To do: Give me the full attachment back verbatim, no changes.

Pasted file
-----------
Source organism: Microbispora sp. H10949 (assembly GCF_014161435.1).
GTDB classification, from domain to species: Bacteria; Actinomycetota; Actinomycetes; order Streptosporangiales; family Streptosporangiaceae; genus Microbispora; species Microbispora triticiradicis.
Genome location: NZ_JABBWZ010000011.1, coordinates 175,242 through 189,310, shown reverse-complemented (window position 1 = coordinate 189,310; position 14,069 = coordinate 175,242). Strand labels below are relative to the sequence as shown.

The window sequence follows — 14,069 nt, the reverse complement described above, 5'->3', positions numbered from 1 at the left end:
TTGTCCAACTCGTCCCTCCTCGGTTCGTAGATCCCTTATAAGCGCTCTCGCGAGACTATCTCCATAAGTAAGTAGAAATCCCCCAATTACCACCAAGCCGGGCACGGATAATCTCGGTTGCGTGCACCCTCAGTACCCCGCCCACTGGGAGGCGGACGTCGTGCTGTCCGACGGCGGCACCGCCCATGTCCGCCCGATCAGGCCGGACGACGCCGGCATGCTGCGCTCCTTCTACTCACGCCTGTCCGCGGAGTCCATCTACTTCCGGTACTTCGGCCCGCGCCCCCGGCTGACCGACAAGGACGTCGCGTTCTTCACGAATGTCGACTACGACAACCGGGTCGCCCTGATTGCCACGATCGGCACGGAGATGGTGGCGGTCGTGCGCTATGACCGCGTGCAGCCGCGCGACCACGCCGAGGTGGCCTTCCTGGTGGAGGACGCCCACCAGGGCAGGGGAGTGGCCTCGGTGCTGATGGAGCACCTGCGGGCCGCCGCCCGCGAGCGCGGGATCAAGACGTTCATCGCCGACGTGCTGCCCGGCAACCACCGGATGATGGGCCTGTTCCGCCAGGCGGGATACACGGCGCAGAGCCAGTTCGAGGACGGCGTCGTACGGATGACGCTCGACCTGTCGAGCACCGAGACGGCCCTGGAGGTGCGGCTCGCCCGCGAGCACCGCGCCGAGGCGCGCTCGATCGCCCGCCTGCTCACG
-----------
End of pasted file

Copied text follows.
Source organism: Microbispora sp. H10949 (assembly GCF_014161435.1).
GTDB classification, from domain to species: Bacteria; Actinomycetota; Actinomycetes; order Streptosporangiales; family Streptosporangiaceae; genus Microbispora; species Microbispora triticiradicis.
Genome location: NZ_JABBWZ010000011.1, coordinates 175,242 through 189,310, shown reverse-complemented (window position 1 = coordinate 189,310; position 14,069 = coordinate 175,242). Strand labels below are relative to the sequence as shown.

The window sequence follows — 14,069 nt, the reverse complement described above, 5'->3', positions numbered from 1 at the left end:
TTGTCCAACTCGTCCCTCCTCGGTTCGTAGATCCCTTATAAGCGCTCTCGCGAGACTATCTCCATAAGTAAGTAGAAATCCCCCAATTACCACCAAGCCGGGCACGGATAATCTCGGTTGCGTGCACCCTCAGTACCCCGCCCACTGGGAGGCGGACGTCGTGCTGTCCGACGGCGGCACCGCCCATGTCCGCCCGATCAGGCCGGACGACGCCGGCATGCTGCGCTCCTTCTACTCACGCCTGTCCGCGGAGTCCATCTACTTCCGGTACTTCGGCCCGCGCCCCCGGCTGACCGACAAGGACGTCGCGTTCTTCACGAATGTCGACTACGACAACCGGGTCGCCCTGATTGCCACGATCGGCACGGAGATGGTGGCGGTCGTGCGCTATGACCGCGTGCAGCCGCGCGACCACGCCGAGGTGGCCTTCCTGGTGGAGGACGCCCACCAGGGCAGGGGAGTGGCCTCGGTGCTGATGGAGCACCTGCGGGCCGCCGCCCGCGAGCGCGGGATCAAGACGTTCATCGCCGACGTGCTGCCCGGCAACCACCGGATGATGGGCCTGTTCCGCCAGGCGGGATACACGGCGCAGAGCCAGTTCGAGGACGGCGTCGTACGGATGACGCTCGACCTGTCGAGCACCGAGACGGCCCTGGAGGTGCGGCTCGCCCGCGAGCACCGCGCCGAGGCGCGCTCGATCGCCCGCCTGCTCACG